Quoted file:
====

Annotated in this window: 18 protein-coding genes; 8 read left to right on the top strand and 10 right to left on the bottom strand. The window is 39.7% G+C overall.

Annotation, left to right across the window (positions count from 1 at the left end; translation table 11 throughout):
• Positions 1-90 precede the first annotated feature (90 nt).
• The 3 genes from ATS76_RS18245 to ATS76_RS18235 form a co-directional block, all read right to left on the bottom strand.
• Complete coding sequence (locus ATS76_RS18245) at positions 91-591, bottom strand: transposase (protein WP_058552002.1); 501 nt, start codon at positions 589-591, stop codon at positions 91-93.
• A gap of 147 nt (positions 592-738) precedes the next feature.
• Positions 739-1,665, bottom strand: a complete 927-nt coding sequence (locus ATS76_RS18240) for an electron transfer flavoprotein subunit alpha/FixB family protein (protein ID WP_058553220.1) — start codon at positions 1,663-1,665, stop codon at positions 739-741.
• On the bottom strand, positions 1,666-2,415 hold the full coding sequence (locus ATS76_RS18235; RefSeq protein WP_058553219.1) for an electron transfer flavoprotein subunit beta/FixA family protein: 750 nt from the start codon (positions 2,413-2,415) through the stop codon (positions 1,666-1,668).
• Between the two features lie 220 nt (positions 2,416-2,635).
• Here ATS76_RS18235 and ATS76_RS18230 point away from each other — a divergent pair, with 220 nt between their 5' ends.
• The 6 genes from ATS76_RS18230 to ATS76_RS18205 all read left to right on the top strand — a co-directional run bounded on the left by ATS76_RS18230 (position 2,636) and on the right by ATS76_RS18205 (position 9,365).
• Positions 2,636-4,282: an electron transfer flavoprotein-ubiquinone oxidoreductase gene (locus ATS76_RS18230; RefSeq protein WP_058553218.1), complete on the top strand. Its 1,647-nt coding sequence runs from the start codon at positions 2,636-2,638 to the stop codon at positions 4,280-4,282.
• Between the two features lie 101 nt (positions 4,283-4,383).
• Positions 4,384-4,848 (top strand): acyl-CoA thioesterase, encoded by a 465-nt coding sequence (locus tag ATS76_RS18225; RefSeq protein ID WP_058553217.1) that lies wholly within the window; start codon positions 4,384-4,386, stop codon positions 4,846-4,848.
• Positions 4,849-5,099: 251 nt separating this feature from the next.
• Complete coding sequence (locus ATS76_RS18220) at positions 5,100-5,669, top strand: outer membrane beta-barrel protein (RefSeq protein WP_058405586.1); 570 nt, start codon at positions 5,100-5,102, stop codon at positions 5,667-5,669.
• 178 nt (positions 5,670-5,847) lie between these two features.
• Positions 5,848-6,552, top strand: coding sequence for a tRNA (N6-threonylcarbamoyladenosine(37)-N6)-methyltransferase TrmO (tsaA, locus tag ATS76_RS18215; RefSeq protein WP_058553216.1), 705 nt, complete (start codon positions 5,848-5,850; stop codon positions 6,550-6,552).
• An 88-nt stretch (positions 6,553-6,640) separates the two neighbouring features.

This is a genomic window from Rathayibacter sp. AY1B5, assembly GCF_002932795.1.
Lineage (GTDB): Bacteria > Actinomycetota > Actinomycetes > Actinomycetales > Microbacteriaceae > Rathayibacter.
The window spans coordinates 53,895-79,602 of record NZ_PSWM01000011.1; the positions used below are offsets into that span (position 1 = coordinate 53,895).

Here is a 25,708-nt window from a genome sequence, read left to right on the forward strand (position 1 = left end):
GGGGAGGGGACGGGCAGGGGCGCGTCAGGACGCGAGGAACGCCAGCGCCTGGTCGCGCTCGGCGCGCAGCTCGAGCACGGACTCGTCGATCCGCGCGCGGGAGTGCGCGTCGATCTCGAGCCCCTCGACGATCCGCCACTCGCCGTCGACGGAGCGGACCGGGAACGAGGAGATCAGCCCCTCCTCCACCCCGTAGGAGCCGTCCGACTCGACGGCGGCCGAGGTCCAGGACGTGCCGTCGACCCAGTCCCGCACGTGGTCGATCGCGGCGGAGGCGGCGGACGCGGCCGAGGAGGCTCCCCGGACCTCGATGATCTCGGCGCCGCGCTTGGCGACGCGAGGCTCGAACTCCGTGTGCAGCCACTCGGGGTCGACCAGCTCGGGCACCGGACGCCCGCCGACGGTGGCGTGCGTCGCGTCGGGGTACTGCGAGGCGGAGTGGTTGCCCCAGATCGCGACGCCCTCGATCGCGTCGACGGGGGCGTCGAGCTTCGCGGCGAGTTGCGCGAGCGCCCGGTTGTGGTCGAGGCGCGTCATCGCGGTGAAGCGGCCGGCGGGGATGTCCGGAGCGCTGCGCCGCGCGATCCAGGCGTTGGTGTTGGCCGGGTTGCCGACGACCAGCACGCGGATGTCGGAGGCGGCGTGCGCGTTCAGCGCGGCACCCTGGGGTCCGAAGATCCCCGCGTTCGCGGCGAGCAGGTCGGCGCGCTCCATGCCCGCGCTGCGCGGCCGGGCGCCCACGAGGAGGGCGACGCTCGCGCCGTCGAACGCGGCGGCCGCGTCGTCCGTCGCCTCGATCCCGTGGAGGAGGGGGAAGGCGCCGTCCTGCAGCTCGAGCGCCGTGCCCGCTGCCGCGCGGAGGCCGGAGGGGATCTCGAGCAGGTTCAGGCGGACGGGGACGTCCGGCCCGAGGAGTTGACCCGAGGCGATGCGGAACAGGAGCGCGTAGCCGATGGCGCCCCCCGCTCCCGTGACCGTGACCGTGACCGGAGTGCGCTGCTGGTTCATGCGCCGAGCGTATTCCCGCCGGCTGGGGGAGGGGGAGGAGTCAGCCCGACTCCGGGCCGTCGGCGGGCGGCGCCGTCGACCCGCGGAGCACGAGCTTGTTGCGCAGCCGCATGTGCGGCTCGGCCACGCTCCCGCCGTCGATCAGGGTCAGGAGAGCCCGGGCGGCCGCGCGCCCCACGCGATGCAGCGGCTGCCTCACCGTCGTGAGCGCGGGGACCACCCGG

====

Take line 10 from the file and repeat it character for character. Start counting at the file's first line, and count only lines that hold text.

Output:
• Here ATS76_RS18235 and ATS76_RS18230 point away from each other — a divergent pair, with 220 nt between their 5' ends.